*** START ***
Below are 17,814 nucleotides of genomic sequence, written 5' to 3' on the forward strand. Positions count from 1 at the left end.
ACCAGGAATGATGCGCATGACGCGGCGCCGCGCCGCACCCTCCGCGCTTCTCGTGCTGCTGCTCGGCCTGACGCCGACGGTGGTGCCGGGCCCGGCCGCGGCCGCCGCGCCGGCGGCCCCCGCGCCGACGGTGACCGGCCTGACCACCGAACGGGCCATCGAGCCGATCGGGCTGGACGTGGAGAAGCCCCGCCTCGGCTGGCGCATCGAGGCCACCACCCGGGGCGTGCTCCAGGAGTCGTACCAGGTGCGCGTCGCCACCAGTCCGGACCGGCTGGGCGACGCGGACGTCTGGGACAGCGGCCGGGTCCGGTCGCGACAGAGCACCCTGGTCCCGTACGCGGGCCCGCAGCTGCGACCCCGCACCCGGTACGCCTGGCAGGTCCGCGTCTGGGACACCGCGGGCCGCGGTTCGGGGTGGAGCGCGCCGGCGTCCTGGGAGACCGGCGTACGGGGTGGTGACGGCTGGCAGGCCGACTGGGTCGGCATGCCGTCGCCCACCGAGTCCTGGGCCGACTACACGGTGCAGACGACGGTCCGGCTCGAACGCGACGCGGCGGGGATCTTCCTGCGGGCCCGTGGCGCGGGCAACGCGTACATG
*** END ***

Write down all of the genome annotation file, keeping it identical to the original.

Below are 17,814 nucleotides of genomic sequence, written 5' to 3' on the forward strand. Positions count from 1 at the left end.
ACCAGGAATGATGCGCATGACGCGGCGCCGCGCCGCACCCTCCGCGCTTCTCGTGCTGCTGCTCGGCCTGACGCCGACGGTGGTGCCGGGCCCGGCCGCGGCCGCCGCGCCGGCGGCCCCCGCGCCGACGGTGACCGGCCTGACCACCGAACGGGCCATCGAGCCGATCGGGCTGGACGTGGAGAAGCCCCGCCTCGGCTGGCGCATCGAGGCCACCACCCGGGGCGTGCTCCAGGAGTCGTACCAGGTGCGCGTCGCCACCAGTCCGGACCGGCTGGGCGACGCGGACGTCTGGGACAGCGGCCGGGTCCGGTCGCGACAGAGCACCCTGGTCCCGTACGCGGGCCCGCAGCTGCGACCCCGCACCCGGTACGCCTGGCAGGTCCGCGTCTGGGACACCGCGGGCCGCGGTTCGGGGTGGAGCGCGCCGGCGTCCTGGGAGACCGGCGTACGGGGTGGTGACGGCTGGCAGGCCGACTGGGTCGGCATGCCGTCGCCCACCGAGTCCTGGGCCGACTACACGGTGCAGACGACGGTCCGGCTCGAACGCGACGCGGCGGGGATCTTCCTGCGGGCCCGTGGCGCGGGCAACGCGTACATG